Mired In Personal Attacks, The Kirk-Duckworth Campaign Hasn't Lived Up To Its Billing

The Mark Kirk-Tammy Duckworth U.S. Senate race early on had all the markings of a campaign that would rise above the personal attacks and innuendo typical of modern politics.

Kirk in 2012 suffered a serious stroke and his recovery won him universal admiration. In his first term in the Senate, Kirk distinguished himself as arguably the most moderate Republican in the chamber.

Duckworth, now serving her second term representing Illinois' Eighth Congressional District, is a decorated war hero who lost both legs and nearly was killed when her helicopter was shot down in Iraq in 2004.

The two candidates have differing views on important issues like immigration and national security, but so far those have not been the focus of the campaigns.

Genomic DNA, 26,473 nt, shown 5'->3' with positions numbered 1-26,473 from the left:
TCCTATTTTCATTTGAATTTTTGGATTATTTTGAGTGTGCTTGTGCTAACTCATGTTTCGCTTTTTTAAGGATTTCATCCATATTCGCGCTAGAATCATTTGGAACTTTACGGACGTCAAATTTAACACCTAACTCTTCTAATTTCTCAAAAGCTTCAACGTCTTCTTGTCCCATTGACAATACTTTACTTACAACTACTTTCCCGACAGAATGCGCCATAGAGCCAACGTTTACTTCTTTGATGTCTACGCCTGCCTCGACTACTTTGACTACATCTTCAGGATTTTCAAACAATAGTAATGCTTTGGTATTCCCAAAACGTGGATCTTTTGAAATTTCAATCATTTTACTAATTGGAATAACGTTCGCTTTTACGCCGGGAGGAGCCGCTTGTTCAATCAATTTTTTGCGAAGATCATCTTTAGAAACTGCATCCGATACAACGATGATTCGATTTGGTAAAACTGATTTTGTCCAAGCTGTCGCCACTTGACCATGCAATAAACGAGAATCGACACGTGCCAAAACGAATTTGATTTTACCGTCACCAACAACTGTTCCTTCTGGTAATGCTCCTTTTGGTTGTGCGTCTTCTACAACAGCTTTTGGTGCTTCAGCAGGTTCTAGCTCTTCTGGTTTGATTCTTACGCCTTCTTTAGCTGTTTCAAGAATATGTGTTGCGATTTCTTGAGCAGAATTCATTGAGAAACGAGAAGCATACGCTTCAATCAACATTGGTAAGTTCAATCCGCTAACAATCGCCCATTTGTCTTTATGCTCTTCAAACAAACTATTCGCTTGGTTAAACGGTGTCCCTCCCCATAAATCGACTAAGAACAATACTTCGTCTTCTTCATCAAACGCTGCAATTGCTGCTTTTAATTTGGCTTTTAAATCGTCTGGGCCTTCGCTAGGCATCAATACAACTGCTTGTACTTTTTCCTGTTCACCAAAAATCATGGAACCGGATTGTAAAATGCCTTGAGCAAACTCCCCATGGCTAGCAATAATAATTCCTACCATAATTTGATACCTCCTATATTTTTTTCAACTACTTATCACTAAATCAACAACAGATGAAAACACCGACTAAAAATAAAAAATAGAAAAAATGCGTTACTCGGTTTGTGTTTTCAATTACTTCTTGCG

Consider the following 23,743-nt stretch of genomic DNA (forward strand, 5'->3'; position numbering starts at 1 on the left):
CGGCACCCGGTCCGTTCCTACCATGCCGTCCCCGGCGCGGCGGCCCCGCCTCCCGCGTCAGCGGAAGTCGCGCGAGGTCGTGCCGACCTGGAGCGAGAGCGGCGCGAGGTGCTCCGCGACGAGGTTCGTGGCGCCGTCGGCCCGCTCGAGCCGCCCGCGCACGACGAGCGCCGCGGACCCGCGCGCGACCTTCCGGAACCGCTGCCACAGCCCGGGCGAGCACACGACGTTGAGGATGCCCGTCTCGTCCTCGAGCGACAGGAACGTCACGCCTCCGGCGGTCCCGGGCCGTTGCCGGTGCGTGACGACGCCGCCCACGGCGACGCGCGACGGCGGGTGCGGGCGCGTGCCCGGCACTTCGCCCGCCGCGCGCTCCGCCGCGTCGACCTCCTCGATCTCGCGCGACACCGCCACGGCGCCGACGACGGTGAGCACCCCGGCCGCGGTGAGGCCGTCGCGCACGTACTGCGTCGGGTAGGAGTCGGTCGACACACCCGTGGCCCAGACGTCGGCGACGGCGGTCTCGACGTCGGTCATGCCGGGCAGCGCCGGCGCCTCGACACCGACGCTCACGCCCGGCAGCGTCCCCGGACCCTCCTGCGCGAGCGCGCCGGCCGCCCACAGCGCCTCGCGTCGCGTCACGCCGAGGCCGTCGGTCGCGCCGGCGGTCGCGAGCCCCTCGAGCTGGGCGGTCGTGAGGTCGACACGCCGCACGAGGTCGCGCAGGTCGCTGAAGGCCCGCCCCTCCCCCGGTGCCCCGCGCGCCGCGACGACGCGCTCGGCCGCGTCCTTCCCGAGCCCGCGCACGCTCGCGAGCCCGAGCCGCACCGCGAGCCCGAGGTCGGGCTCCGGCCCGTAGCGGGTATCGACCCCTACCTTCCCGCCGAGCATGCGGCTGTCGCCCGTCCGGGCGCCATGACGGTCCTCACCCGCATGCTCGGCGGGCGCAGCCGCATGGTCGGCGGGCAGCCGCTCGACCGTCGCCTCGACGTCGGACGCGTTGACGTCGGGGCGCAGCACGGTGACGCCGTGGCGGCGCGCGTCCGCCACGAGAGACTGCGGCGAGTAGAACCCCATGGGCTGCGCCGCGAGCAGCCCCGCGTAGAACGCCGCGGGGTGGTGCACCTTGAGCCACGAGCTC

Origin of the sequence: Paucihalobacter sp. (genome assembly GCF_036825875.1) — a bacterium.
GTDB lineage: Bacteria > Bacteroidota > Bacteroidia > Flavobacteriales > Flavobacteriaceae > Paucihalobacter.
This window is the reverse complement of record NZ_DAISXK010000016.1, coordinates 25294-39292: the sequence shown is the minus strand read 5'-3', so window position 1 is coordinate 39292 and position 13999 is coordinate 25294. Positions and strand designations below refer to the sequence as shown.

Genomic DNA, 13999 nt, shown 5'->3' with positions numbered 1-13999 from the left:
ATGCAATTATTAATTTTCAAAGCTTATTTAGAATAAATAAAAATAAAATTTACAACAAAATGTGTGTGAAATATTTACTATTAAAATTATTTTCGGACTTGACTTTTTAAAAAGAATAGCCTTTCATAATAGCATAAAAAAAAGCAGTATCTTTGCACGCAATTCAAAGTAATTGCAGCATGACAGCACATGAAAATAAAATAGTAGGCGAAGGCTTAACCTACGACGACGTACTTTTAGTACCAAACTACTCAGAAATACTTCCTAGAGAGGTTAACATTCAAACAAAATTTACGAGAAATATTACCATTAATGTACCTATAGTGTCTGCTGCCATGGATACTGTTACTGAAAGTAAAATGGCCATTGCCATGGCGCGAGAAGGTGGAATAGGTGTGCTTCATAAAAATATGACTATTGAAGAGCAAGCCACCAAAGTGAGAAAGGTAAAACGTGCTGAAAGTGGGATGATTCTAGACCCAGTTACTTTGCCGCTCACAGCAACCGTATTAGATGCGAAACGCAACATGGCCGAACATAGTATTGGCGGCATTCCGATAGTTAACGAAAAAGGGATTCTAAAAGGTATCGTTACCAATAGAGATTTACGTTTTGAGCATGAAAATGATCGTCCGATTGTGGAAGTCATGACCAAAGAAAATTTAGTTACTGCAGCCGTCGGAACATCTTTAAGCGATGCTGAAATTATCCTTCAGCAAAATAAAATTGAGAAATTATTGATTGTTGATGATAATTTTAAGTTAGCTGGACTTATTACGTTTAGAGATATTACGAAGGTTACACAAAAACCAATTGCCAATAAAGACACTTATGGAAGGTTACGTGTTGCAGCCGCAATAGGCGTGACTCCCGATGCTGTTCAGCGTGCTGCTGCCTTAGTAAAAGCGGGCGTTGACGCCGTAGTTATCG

Kirk has done everything possible to link Duckworth to imprisoned former Gov. Rod. Blagojevich, who appointed Duckworth to head the Illinois Department of Veteran Affairs. Kirk has made an 8-year-old workplace retaliation lawsuit by two workers at the Anna Veterans' Home a focal point of the campaign. A recent ad featured the plaintiffs in that suit claiming Duckworth retaliated against them to protect Blagojevich.

Duckworth's campaign has sought to link Kirk to Donald Trump and also has emphasized episodes from Kirk's 2010 Senate run in which he was found to have exaggerated his military activities.

The tone of the campaign may change once the candidate meet face to face for their first debate on Oct. 3 at the Chicago Tribune.

That's what we're talking about on this week's "Only in Illinois."

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